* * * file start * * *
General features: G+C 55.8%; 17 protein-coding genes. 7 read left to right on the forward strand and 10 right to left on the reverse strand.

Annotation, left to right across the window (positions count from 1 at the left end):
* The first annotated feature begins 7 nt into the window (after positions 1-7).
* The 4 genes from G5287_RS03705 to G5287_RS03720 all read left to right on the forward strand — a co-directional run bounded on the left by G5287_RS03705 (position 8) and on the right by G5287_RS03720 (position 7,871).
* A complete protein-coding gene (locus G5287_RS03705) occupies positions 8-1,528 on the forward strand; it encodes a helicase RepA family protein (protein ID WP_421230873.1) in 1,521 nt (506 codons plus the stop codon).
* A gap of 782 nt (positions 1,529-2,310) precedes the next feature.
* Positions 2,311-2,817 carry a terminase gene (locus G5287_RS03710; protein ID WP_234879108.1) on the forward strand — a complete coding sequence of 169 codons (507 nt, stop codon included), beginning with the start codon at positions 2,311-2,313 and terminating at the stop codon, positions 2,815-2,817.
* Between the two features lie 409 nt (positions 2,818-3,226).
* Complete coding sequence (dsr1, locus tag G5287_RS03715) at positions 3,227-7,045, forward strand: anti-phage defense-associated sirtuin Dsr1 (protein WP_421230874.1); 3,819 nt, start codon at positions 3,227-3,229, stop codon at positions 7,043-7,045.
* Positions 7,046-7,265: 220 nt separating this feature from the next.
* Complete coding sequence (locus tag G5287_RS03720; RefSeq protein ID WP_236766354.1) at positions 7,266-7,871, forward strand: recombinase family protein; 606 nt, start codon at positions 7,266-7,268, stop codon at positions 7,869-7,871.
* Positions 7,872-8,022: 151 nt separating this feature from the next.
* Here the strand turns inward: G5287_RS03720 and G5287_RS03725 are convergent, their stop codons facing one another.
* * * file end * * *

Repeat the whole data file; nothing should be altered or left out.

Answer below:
General features: G+C 55.8%; 17 protein-coding genes. 7 read left to right on the forward strand and 10 right to left on the reverse strand.

Annotation, left to right across the window (positions count from 1 at the left end):
* The first annotated feature begins 7 nt into the window (after positions 1-7).
* The 4 genes from G5287_RS03705 to G5287_RS03720 all read left to right on the forward strand — a co-directional run bounded on the left by G5287_RS03705 (position 8) and on the right by G5287_RS03720 (position 7,871).
* A complete protein-coding gene (locus G5287_RS03705) occupies positions 8-1,528 on the forward strand; it encodes a helicase RepA family protein (protein ID WP_421230873.1) in 1,521 nt (506 codons plus the stop codon).
* A gap of 782 nt (positions 1,529-2,310) precedes the next feature.
* Positions 2,311-2,817 carry a terminase gene (locus G5287_RS03710; protein ID WP_234879108.1) on the forward strand — a complete coding sequence of 169 codons (507 nt, stop codon included), beginning with the start codon at positions 2,311-2,313 and terminating at the stop codon, positions 2,815-2,817.
* Between the two features lie 409 nt (positions 2,818-3,226).
* Complete coding sequence (dsr1, locus tag G5287_RS03715) at positions 3,227-7,045, forward strand: anti-phage defense-associated sirtuin Dsr1 (protein WP_421230874.1); 3,819 nt, start codon at positions 3,227-3,229, stop codon at positions 7,043-7,045.
* Positions 7,046-7,265: 220 nt separating this feature from the next.
* Complete coding sequence (locus tag G5287_RS03720; RefSeq protein ID WP_236766354.1) at positions 7,266-7,871, forward strand: recombinase family protein; 606 nt, start codon at positions 7,266-7,268, stop codon at positions 7,869-7,871.
* Positions 7,872-8,022: 151 nt separating this feature from the next.
* Here the strand turns inward: G5287_RS03720 and G5287_RS03725 are convergent, their stop codons facing one another.